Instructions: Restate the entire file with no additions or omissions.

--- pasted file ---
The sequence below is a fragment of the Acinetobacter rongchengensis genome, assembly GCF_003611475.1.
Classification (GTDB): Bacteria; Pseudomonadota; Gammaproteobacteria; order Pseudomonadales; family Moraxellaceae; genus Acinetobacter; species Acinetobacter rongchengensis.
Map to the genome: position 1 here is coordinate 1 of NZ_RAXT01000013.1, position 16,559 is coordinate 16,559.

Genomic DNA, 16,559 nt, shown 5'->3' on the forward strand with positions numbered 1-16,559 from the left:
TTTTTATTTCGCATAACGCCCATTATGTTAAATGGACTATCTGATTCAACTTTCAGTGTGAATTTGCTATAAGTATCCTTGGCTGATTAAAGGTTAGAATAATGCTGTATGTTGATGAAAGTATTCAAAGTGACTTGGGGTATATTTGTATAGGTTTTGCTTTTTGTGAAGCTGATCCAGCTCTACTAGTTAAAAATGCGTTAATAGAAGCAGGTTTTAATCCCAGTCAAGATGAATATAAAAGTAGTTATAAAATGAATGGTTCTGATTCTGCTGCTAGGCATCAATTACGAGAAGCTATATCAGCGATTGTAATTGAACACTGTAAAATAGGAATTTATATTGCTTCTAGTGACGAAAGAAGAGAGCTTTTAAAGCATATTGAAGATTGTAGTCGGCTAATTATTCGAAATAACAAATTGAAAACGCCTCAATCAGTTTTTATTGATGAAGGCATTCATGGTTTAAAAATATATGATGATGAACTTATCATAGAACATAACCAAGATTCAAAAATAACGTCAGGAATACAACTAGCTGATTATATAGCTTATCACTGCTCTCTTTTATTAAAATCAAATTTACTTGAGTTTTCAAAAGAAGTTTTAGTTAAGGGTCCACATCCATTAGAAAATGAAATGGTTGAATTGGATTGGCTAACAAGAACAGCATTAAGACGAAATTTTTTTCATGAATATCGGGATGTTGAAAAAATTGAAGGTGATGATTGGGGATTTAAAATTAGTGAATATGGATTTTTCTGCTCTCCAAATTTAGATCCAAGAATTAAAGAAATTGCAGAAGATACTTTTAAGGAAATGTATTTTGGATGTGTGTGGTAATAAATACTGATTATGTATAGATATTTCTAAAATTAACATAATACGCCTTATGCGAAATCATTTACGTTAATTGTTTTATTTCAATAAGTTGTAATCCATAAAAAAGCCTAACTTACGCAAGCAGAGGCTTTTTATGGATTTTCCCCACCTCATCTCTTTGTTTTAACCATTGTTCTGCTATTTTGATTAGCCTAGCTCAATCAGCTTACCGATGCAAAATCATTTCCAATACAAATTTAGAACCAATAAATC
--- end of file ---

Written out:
The sequence below is a fragment of the Acinetobacter rongchengensis genome, assembly GCF_003611475.1.
Classification (GTDB): Bacteria; Pseudomonadota; Gammaproteobacteria; order Pseudomonadales; family Moraxellaceae; genus Acinetobacter; species Acinetobacter rongchengensis.
Map to the genome: position 1 here is coordinate 1 of NZ_RAXT01000013.1, position 16,559 is coordinate 16,559.

Genomic DNA, 16,559 nt, shown 5'->3' on the forward strand with positions numbered 1-16,559 from the left:
TTTTTATTTCGCATAACGCCCATTATGTTAAATGGACTATCTGATTCAACTTTCAGTGTGAATTTGCTATAAGTATCCTTGGCTGATTAAAGGTTAGAATAATGCTGTATGTTGATGAAAGTATTCAAAGTGACTTGGGGTATATTTGTATAGGTTTTGCTTTTTGTGAAGCTGATCCAGCTCTACTAGTTAAAAATGCGTTAATAGAAGCAGGTTTTAATCCCAGTCAAGATGAATATAAAAGTAGTTATAAAATGAATGGTTCTGATTCTGCTGCTAGGCATCAATTACGAGAAGCTATATCAGCGATTGTAATTGAACACTGTAAAATAGGAATTTATATTGCTTCTAGTGACGAAAGAAGAGAGCTTTTAAAGCATATTGAAGATTGTAGTCGGCTAATTATTCGAAATAACAAATTGAAAACGCCTCAATCAGTTTTTATTGATGAAGGCATTCATGGTTTAAAAATATATGATGATGAACTTATCATAGAACATAACCAAGATTCAAAAATAACGTCAGGAATACAACTAGCTGATTATATAGCTTATCACTGCTCTCTTTTATTAAAATCAAATTTACTTGAGTTTTCAAAAGAAGTTTTAGTTAAGGGTCCACATCCATTAGAAAATGAAATGGTTGAATTGGATTGGCTAACAAGAACAGCATTAAGACGAAATTTTTTTCATGAATATCGGGATGTTGAAAAAATTGAAGGTGATGATTGGGGATTTAAAATTAGTGAATATGGATTTTTCTGCTCTCCAAATTTAGATCCAAGAATTAAAGAAATTGCAGAAGATACTTTTAAGGAAATGTATTTTGGATGTGTGTGGTAATAAATACTGATTATGTATAGATATTTCTAAAATTAACATAATACGCCTTATGCGAAATCATTTACGTTAATTGTTTTATTTCAATAAGTTGTAATCCATAAAAAAGCCTAACTTACGCAAGCAGAGGCTTTTTATGGATTTTCCCCACCTCATCTCTTTGTTTTAACCATTGTTCTGCTATTTTGATTAGCCTAGCTCAATCAGCTTACCGATGCAAAATCATTTCCAATACAAATTTAGAACCAATAAATC